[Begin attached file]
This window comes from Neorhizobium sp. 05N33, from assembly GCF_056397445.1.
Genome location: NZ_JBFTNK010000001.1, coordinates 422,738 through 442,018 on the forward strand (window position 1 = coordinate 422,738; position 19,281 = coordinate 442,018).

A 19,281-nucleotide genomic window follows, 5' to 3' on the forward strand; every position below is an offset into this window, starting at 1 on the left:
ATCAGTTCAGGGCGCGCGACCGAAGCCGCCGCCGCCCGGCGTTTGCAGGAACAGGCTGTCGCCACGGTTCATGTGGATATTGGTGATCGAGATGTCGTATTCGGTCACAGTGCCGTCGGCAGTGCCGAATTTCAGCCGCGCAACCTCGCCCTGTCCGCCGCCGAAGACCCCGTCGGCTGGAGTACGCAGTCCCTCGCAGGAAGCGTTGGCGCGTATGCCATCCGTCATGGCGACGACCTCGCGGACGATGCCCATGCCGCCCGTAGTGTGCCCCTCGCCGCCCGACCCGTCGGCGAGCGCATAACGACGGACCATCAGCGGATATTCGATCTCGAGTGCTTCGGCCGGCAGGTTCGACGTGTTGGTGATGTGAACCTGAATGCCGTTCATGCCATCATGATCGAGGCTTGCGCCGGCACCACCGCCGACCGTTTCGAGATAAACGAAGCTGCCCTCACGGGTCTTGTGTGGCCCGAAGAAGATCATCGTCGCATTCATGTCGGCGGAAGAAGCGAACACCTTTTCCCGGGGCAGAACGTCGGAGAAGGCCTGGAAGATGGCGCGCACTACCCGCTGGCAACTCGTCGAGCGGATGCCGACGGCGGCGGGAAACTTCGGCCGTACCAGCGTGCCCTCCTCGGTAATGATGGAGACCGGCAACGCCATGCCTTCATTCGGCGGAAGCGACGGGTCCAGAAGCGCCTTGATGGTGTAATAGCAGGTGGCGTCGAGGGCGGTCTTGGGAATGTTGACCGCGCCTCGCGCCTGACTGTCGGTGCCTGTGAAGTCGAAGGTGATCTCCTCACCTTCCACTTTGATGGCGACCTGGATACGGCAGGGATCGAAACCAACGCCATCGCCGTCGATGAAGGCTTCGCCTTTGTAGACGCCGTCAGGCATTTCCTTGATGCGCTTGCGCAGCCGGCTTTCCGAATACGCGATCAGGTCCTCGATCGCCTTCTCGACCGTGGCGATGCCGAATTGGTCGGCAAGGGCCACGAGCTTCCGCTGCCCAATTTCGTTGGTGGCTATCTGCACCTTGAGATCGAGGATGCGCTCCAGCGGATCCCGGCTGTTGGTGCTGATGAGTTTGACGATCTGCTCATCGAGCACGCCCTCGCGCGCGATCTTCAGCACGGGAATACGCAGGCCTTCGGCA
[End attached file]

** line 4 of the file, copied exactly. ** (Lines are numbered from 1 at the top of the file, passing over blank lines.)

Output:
ATCAGTTCAGGGCGCGCGACCGAAGCCGCCGCCGCCCGGCGTTTGCAGGAACAGGCTGTCGCCACGGTTCATGTGGATATTGGTGATCGAGATGTCGTATTCGGTCACAGTGCCGTCGGCAGTGCCGAATTTCAGCCGCGCAACCTCGCCCTGTCCGCCGCCGAAGACCCCGTCGGCTGGAGTACGCAGTCCCTCGCAGGAAGCGTTGGCGCGTATGCCATCCGTCATGGCGACGACCTCGCGGACGATGCCCATGCCGCCCGTAGTGTGCCCCTCGCCGCCCGACCCGTCGGCGAGCGCATAACGACGGACCATCAGCGGATATTCGATCTCGAGTGCTTCGGCCGGCAGGTTCGACGTGTTGGTGATGTGAACCTGAATGCCGTTCATGCCATCATGATCGAGGCTTGCGCCGGCACCACCGCCGACCGTTTCGAGATAAACGAAGCTGCCCTCACGGGTCTTGTGTGGCCCGAAGAAGATCATCGTCGCATTCATGTCGGCGGAAGAAGCGAACACCTTTTCCCGGGGCAGAACGTCGGAGAAGGCCTGGAAGATGGCGCGCACTACCCGCTGGCAACTCGTCGAGCGGATGCCGACGGCGGCGGGAAACTTCGGCCGTACCAGCGTGCCCTCCTCGGTAATGATGGAGACCGGCAACGCCATGCCTTCATTCGGCGGAAGCGACGGGTCCAGAAGCGCCTTGATGGTGTAATAGCAGGTGGCGTCGAGGGCGGTCTTGGGAATGTTGACCGCGCCTCGCGCCTGACTGTCGGTGCCTGTGAAGTCGAAGGTGATCTCCTCACCTTCCACTTTGATGGCGACCTGGATACGGCAGGGATCGAAACCAACGCCATCGCCGTCGATGAAGGCTTCGCCTTTGTAGACGCCGTCAGGCATTTCCTTGATGCGCTTGCGCAGCCGGCTTTCCGAATACGCGATCAGGTCCTCGATCGCCTTCTCGACCGTGGCGATGCCGAATTGGTCGGCAAGGGCCACGAGCTTCCGCTGCCCAATTTCGTTGGTGGCTATCTGCACCTTGAGATCGAGGATGCGCTCCAGCGGATCCCGGCTGTTGGTGCTGATGAGTTTGACGATCTGCTCATCGAGCACGCCCTCGCGCGCGATCTTCAGCACGGGAATACGCAGGCCTTCGGCA